‘Gut-wrenching': North Texas biking community reacts to viral video of cyclist ran over near DFW Airport

Advocacy groups like Bike DFW said this is a good time to remind everyone on the roadways to pay attention and be careful

The cycling community is still in shock after a suspected drunk driver crashed into a couple of cyclists and ran over one of them, near DFW Airport on Monday.

In a video posted to social media, a white SUV is seen approaching two cyclists from behind at about 6:30 p.m. on June 17, striking them both and causing them to fall off their bikes. The SUV then ran over 69-year-old Tom Geppert.

“Watching the video, I'm so angry. It looked like he could've stopped before he rolled over me, but then he sped up and went right over me,” said Geppert who suffered a concussion, fractured rib, scrapes and bruises.

Police arrested Benjamin Hylander after cyclists caught up to him and told him to return to the scene. He faces multiple charges including driving while intoxicated.

Everyone is happy the two cyclists are expected to be OK, but the video has shocked many.

"Gut-wrenching," is how Heather McNair, president of Bike DFW described the video when she and her husband, Micahel, watched it.

"To see something that vivid and that unexpected happen was just devastating," said McNair. "Everybody's just devastated and incredibly, incredibly grateful that the injuries were not more than what they were. Very grateful that they are okay that they're going to be back on their bikes again."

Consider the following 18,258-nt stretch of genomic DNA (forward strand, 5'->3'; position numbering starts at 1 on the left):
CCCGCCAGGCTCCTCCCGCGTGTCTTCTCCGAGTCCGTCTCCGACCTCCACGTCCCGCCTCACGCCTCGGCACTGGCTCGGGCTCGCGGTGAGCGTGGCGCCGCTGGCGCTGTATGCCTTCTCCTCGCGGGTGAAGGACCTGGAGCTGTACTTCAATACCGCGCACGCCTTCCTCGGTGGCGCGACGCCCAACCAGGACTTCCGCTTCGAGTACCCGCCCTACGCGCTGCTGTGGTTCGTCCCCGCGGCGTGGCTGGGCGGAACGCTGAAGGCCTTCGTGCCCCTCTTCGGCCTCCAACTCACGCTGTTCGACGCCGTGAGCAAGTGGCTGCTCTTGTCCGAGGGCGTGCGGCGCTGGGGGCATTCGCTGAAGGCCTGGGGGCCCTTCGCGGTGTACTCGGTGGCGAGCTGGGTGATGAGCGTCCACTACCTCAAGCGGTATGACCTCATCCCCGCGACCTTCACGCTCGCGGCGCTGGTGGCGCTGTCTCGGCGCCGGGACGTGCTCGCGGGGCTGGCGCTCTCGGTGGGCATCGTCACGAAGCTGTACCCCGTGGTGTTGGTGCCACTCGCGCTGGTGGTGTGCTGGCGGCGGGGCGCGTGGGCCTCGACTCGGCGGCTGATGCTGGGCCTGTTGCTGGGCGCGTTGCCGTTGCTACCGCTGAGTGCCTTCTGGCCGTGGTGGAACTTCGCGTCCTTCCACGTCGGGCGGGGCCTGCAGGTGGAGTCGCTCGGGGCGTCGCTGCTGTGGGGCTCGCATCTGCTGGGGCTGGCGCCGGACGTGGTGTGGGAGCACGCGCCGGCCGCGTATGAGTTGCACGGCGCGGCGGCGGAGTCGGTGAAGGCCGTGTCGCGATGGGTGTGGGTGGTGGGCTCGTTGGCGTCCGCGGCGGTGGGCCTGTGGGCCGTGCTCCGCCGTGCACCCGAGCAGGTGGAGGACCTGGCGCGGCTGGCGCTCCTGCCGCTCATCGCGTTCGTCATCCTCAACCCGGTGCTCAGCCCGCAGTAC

She said in a situation like this, it's a good opportunity to remind everyone who uses the roadways about being alert and safe.

"Education is a big part of both reminding cyclists of how to be safe. Obviously, in this case, there was nothing that the cyclists could have done any differently to have been safer. And then to remind drivers that cyclists are humans and people, they are not just an obstacle in your way," said McNair. "So please pay attention, know that we're out there and we're on our bikes and we're just moving from point 'A' to 'B' like you are and if you work with us, we'll work with you and try to be safe and share the road."

What happened earlier in the week brought back memories of what happened to McNair's husband more than a decade ago when he was hit by a car.

"I was in a coma for a month. Everything broken from here to here," said Michael as he pointed from his head to his waist.

He said in 2012 he was at an intersection near his home waiting for the light to turn green. When he had the right of way, he said a car ran the red light and crashed into him.

"The gentleman coming down Ferguson was trying to beat the yellow light. He absolutely admitted he didn't make it. 'The light turned red on me and I hit the cyclist,' and so my bike disappeared into the car, I went off the windshield. So I'm telling you all this from what we can gather, I don't remember any of that," said Michael who had memory loss issues for some time after the crash.

Six months after being hit, Michael was back to riding. He said a doctor initially assumed that he wouldn't ride again given the gravity of his injuries. Michael said his wife told the doctor that she knows he's stubborn and would get back on a bike, which is something she wanted for her husband knowing his passion for riding.